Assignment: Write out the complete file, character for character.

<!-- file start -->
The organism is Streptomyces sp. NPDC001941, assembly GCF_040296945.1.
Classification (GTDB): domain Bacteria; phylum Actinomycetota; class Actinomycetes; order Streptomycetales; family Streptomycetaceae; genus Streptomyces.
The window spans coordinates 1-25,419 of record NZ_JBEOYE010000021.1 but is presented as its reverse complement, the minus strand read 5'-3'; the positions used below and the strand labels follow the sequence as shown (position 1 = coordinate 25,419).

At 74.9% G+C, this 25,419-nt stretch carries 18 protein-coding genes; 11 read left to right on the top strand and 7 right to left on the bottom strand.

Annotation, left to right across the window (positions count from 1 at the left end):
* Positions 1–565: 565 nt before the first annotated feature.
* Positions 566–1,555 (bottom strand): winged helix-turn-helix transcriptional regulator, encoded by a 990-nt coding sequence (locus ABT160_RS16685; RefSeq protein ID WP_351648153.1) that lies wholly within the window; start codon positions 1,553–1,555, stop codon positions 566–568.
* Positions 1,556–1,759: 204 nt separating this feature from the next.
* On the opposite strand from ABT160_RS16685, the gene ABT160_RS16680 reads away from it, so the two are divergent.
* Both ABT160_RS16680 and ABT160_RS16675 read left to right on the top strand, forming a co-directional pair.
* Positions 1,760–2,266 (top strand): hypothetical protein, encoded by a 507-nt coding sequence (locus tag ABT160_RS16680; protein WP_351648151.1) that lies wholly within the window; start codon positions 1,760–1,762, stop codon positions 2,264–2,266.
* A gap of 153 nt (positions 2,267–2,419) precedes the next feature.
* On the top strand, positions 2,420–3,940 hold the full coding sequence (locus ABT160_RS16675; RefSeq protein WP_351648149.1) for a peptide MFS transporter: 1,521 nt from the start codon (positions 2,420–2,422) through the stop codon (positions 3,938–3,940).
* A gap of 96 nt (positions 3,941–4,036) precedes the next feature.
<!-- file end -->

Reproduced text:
The organism is Streptomyces sp. NPDC001941, assembly GCF_040296945.1.
Classification (GTDB): domain Bacteria; phylum Actinomycetota; class Actinomycetes; order Streptomycetales; family Streptomycetaceae; genus Streptomyces.
The window spans coordinates 1-25,419 of record NZ_JBEOYE010000021.1 but is presented as its reverse complement, the minus strand read 5'-3'; the positions used below and the strand labels follow the sequence as shown (position 1 = coordinate 25,419).

At 74.9% G+C, this 25,419-nt stretch carries 18 protein-coding genes; 11 read left to right on the top strand and 7 right to left on the bottom strand.

Annotation, left to right across the window (positions count from 1 at the left end):
* Positions 1–565: 565 nt before the first annotated feature.
* Positions 566–1,555 (bottom strand): winged helix-turn-helix transcriptional regulator, encoded by a 990-nt coding sequence (locus ABT160_RS16685; RefSeq protein ID WP_351648153.1) that lies wholly within the window; start codon positions 1,553–1,555, stop codon positions 566–568.
* Positions 1,556–1,759: 204 nt separating this feature from the next.
* On the opposite strand from ABT160_RS16685, the gene ABT160_RS16680 reads away from it, so the two are divergent.
* Both ABT160_RS16680 and ABT160_RS16675 read left to right on the top strand, forming a co-directional pair.
* Positions 1,760–2,266 (top strand): hypothetical protein, encoded by a 507-nt coding sequence (locus tag ABT160_RS16680; protein WP_351648151.1) that lies wholly within the window; start codon positions 1,760–1,762, stop codon positions 2,264–2,266.
* A gap of 153 nt (positions 2,267–2,419) precedes the next feature.
* On the top strand, positions 2,420–3,940 hold the full coding sequence (locus ABT160_RS16675; RefSeq protein WP_351648149.1) for a peptide MFS transporter: 1,521 nt from the start codon (positions 2,420–2,422) through the stop codon (positions 3,938–3,940).
* A gap of 96 nt (positions 3,941–4,036) precedes the next feature.